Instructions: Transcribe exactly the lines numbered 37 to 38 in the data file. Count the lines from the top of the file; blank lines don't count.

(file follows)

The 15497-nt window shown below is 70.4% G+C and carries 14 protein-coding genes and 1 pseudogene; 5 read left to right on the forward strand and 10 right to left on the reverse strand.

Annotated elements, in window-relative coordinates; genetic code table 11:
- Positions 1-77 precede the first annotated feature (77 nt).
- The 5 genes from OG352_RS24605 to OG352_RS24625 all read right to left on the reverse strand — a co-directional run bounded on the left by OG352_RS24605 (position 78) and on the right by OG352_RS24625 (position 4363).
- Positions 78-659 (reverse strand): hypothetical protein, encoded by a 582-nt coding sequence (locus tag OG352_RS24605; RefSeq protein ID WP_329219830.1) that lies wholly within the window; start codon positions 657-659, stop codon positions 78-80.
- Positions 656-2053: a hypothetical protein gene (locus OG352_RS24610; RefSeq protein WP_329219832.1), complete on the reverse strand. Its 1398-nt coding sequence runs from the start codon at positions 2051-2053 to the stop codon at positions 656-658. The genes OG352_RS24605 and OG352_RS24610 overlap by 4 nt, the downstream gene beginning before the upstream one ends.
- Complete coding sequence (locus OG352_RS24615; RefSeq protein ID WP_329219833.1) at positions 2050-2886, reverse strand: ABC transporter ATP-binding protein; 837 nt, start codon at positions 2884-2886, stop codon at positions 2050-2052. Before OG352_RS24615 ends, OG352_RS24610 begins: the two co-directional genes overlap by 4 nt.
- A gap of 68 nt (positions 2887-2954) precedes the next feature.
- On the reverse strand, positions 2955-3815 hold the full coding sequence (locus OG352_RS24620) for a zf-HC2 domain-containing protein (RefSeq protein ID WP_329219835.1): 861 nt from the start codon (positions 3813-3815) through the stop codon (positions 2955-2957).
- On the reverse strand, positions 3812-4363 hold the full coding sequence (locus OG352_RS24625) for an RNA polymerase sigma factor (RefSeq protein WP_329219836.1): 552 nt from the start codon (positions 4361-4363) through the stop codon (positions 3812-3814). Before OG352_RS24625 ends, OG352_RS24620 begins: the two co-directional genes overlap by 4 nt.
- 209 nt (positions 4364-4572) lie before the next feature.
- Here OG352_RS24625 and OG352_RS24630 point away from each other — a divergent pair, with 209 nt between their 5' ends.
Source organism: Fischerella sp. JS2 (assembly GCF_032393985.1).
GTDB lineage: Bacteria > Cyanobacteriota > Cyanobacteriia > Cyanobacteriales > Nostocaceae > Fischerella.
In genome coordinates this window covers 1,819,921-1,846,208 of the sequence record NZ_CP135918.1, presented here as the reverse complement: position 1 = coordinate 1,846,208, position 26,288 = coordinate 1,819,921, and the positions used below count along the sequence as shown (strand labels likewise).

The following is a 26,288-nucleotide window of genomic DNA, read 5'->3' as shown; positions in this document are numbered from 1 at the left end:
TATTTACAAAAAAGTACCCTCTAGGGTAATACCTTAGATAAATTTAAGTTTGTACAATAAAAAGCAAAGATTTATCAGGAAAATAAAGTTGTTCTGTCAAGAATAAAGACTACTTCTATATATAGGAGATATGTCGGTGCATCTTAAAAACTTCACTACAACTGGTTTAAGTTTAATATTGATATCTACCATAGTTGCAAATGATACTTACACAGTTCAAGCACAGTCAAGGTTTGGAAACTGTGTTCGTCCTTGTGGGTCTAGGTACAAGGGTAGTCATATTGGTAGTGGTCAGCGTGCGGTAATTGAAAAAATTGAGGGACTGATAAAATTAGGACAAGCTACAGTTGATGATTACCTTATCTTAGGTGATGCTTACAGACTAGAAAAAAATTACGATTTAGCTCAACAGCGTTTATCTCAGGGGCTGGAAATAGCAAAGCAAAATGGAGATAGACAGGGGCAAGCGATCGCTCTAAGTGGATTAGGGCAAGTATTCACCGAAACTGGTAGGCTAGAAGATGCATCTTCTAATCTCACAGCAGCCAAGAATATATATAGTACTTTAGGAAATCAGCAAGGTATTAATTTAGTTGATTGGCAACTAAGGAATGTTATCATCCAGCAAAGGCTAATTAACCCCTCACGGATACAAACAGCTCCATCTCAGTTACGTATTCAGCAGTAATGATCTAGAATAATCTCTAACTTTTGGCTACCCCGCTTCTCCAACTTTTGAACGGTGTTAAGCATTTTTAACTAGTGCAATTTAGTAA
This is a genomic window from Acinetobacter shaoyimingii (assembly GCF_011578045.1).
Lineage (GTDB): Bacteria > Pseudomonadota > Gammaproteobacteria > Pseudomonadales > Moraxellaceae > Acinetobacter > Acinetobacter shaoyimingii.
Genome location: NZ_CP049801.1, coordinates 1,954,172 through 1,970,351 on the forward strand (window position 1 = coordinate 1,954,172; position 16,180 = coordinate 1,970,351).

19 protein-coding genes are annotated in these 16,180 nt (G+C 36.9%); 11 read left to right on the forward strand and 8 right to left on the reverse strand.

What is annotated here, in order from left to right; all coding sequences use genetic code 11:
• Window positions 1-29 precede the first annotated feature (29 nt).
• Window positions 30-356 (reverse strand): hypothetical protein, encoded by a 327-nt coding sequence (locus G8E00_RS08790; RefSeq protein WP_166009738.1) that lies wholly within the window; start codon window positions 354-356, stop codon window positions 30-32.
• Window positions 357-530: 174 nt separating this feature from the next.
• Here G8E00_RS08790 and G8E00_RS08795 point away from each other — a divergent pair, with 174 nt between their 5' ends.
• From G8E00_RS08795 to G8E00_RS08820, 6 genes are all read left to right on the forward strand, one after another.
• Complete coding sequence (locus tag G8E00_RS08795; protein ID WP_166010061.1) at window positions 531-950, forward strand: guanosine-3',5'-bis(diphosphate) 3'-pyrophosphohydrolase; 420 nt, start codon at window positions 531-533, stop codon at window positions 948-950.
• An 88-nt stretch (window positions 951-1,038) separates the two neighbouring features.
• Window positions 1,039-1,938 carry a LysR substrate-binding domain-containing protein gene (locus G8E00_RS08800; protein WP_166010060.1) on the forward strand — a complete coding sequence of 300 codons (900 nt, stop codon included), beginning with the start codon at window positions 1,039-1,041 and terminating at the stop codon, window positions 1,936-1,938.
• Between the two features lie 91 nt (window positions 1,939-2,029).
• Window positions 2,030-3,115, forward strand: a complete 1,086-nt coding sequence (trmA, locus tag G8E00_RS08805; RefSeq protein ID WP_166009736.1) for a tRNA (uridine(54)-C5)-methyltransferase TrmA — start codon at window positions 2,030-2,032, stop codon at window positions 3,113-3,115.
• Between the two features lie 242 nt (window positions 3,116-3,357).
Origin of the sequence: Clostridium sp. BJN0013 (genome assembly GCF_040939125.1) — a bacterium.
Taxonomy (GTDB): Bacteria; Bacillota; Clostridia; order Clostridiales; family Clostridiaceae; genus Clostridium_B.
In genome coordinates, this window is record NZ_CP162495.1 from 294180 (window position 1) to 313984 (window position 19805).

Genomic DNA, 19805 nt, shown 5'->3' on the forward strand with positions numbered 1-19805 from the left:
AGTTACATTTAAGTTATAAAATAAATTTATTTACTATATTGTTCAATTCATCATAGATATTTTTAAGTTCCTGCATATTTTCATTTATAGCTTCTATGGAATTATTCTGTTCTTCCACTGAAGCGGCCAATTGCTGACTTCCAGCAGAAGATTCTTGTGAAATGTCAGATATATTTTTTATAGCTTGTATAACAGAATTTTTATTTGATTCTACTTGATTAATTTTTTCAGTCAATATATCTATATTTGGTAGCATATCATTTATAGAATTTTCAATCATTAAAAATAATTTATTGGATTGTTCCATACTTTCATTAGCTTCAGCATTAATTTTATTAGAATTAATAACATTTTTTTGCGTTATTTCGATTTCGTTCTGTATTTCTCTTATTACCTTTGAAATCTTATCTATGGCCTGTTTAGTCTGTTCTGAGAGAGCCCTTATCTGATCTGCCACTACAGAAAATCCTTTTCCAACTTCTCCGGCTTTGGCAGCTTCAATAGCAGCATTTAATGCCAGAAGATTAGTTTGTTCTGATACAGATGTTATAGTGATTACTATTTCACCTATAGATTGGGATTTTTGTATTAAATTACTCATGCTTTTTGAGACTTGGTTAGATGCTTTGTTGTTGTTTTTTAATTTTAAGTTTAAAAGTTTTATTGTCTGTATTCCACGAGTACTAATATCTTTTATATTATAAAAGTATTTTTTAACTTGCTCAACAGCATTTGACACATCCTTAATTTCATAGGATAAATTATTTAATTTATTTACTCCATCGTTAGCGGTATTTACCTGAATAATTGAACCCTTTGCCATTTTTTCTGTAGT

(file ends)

Genomic DNA, 19805 nt, shown 5'->3' on the forward strand with positions numbered 1-19805 from the left:
AGTTACATTTAAGTTATAAAATAAATTTATTTACTATATTGTTCAATTCATCATAGATATTTTTAAGTTCCTGCATATTTTCATTTATAGCTTCTATGGAATTATTCTGTTCTTCCACTGAAGCGGCCAATTGCTGACTTCCAGCAGAAGATTCTTGTGAAATGTCAGATATATTTTTTATAGCTTGTATAACAGAATTTTTATTTGATTCTACTTGATTAATTTTTTCAGTCAATATATCTATATTTGGTAGCATATCATTTATAGAATTTTCAATCATTAAAAATAATTTATTGGATTGTTCCATACTTTCATTAGCTTCAGCATTAATTTTATTAGAATTAATAACATTTTTTTGCGTTATTTCGATTTCGTTCTGTATTTCTCTTATTACCTTTGAAATCTTATCTATGGCCTGTTTAGTCTGTTCTGAGAGAGCCCTTATCTGATCTGCCACTACAGAAAATCCTTTTCCAACTTCTCCGGCTTTGGCAGCTTCAATAGCAGCATTTAATGCCAGAAGATTAGTTTGTTCTGATACAGATGTTATAGTGATTACTATTTCACCTATAGATTGGGATTTTTGTATTAAATTACTCATGCTTTTTGAGACTTGGTTAGATGCTTTGTTGTTGTTTTTTAATTTTAAGTTTAAAAGTTTTATTGTCTGTATTCCACGAGTACTAATATCTTTTATATTATAAAAGTATTTTTTAACTTGCTCAACAGCATTTGACACATCCTTAATTTCATAGGATAAATTATTTAATTTATTTACTCCATCGTTAGCGGTATTTACCTGAATAATTGAACCCTTTGCCATTTTTTCTGTAGT